The past few months have been an economic roller-coaster. But even amid market volatility, entrenched inflation rates, and ongoing supply chain issues, compelling startups are rising to the challenge of the moment.
Historically, market downturns have been a breeding ground for innovation. Shifting economic conditions have a way of shedding light on existing or an entirely new set of problems, pushing founders to become more creative and resourceful. We’re excited about this moment.
We caught up with investors on our team to discuss what industries they are betting on over the next year:
Money-saving tools can satisfy recession-ready consumers
As the market gradually corrects itself after the wild exuberance that occurred during the pandemic, consumers are now becoming more mindful of their spending habits. “In response to this change, there’s been renewed demand for apps that help people save money—and we’ll likely continue to see growth in this sector as more consumers rely on online tools to control their spending,” explains Jett Fein, Partner at Headline.
Take Headline portfolio company Fetch Rewards, for example—a mobile shopping platform that rewards its users with gift cards for uploading shopping receipts. Now a bonafide Unicorn valued at more than $2.5 billion, the company has partnered with major brands like Betty Crocker, Progresso, Kleenex, and Colgate to help consumers save money on household essentials. Fetch has been a popular product for a few years now, but it’s especially timely for recession-ready shoppers in 2022.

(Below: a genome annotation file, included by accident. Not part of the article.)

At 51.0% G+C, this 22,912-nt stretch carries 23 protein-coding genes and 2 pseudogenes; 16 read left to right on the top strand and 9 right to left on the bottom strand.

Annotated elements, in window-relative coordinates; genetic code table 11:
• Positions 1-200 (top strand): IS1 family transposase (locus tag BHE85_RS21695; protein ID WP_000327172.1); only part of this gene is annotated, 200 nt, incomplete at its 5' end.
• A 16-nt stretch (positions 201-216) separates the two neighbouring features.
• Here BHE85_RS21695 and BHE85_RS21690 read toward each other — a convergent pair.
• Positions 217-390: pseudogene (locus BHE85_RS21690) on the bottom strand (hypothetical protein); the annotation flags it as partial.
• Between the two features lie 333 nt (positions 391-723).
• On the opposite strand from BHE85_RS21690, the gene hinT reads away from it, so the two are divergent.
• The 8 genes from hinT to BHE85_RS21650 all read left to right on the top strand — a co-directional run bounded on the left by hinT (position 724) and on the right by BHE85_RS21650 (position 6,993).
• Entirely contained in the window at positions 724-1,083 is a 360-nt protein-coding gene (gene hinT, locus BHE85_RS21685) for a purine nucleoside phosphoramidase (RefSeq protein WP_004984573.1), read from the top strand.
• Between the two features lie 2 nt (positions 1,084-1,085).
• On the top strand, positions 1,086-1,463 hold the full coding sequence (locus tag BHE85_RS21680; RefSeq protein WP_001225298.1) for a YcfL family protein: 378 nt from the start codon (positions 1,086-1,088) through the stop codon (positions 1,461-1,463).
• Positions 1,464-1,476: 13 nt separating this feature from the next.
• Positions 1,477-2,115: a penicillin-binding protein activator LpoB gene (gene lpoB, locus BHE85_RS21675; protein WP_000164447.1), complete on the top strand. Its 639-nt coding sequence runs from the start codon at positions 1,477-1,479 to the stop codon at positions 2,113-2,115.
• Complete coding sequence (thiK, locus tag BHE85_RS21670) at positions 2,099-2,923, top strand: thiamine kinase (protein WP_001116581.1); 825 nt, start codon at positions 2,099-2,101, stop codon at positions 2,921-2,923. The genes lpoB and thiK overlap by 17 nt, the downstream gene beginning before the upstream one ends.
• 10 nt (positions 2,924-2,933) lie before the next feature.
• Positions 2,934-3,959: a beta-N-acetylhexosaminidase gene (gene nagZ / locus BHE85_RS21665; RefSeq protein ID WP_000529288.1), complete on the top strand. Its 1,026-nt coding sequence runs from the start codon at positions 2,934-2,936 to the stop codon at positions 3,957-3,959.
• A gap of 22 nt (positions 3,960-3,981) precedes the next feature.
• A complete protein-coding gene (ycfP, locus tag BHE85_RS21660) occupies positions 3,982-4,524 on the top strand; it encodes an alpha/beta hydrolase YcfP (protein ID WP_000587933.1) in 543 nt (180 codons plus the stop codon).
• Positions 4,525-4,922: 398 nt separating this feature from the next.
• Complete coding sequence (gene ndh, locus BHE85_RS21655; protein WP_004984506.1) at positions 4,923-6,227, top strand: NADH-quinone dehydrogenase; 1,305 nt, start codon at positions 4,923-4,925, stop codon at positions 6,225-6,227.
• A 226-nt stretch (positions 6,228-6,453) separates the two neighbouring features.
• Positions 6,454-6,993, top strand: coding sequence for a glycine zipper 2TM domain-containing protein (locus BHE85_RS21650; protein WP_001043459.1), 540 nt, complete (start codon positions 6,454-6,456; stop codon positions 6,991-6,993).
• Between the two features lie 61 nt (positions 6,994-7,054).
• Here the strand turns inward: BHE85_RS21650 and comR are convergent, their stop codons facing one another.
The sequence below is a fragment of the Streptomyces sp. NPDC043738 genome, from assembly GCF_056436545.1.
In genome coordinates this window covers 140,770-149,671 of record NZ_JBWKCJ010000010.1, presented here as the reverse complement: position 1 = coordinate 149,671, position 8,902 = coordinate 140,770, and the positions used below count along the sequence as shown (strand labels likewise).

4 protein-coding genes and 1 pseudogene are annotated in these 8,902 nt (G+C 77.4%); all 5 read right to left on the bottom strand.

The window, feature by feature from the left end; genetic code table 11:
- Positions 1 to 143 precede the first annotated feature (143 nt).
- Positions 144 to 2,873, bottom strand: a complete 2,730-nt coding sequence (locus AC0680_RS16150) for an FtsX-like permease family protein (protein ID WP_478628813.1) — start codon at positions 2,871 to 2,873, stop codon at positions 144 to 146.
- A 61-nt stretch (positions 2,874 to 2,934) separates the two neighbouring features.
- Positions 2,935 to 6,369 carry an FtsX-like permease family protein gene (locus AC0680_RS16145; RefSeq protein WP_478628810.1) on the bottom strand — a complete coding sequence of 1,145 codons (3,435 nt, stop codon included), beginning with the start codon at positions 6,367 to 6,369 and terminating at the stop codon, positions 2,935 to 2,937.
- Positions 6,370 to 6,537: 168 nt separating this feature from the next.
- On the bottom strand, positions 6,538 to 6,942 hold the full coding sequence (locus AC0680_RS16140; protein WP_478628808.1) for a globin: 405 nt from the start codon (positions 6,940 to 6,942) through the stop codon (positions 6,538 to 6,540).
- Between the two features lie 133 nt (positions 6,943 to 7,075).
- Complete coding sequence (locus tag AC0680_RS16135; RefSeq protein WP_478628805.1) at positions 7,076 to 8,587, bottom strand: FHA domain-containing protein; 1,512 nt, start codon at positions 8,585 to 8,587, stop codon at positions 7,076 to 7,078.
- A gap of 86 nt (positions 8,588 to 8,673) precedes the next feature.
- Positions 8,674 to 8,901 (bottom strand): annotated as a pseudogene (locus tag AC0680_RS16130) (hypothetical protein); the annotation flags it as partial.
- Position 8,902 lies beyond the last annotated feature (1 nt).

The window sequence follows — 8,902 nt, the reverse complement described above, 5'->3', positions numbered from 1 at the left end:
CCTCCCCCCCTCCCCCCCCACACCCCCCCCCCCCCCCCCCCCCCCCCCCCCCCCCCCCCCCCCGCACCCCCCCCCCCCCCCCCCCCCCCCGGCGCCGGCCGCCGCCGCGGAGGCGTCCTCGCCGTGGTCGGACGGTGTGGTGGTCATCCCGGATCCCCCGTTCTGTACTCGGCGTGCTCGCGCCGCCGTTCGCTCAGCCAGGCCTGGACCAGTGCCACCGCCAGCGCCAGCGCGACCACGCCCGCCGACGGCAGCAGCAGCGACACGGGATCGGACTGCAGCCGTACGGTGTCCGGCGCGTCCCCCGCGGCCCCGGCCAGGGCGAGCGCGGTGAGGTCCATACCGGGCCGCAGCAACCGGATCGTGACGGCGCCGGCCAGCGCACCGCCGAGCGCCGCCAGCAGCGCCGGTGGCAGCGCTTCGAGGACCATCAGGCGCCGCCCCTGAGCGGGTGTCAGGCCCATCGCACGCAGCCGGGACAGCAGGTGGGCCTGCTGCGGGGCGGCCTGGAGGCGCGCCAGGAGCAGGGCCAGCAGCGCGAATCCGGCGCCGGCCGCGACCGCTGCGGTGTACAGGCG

As more people look for opportunities to cut back on spending, money-saving tools are gaining traction. “There’s less consumer spending all around, but that doesn’t mean it’s the end of the world. We’re actually seeing certain sectors bounce back due to changing consumer needs,” Jett says.
One example being the rise of the gig economy: Since 2010, the total number of gig workers in the US has increased by 15%. And as more people take on independent contractor roles, apps like Headline company Keeper Tax are also surging in popularity. This tool helps gig workers find tax deductions that tend to be overlooked—and for freelancers who often struggle with filing taxes, it’s a dream come true.
AI will simplify people’s work life and social life at new lengths
As businesses also look to cut costs and members of the first “digitally native” generation continue to enter the workforce, Headline investor Nicolas von Blottnitz says he expects to see a widespread adoption of easy-to-implement AI software.
“It all started with tools like Grammarly and ProWritingAid,” Nicolas says. “But of course, we’re moving beyond simple spelling checks and grammar corrections at this point. AI can do a lot more—now it’s helping businesses compose creative content at an unprecedented level.”
Open AI is upending the art industry with DALL-E 2, a new AI system that generates images from text descriptions. The machine learning model is so smart it can actually create pieces of art that match a specific style or aesthetic. Beyond the visual arts, AI-enabled music generators like Boomy and Soundraw can also tailor their songs to the genre, length, tempo, and mood requirements set by the user—allowing access to customized royalty-free music for social media content, digital ads, commercial use, and more.
Among this wide range of newly available creative technologies, advanced AI writing assistant Rytr stands out as an impactful technology for copywriters and marketers as well. Rytr can independently draft emails, generate business idea pitches, and even write blog posts with SEO in mind.
From expanding the role of tech in art to enhancing writing capabilities, AI is completely changing the way creative content is produced at scale.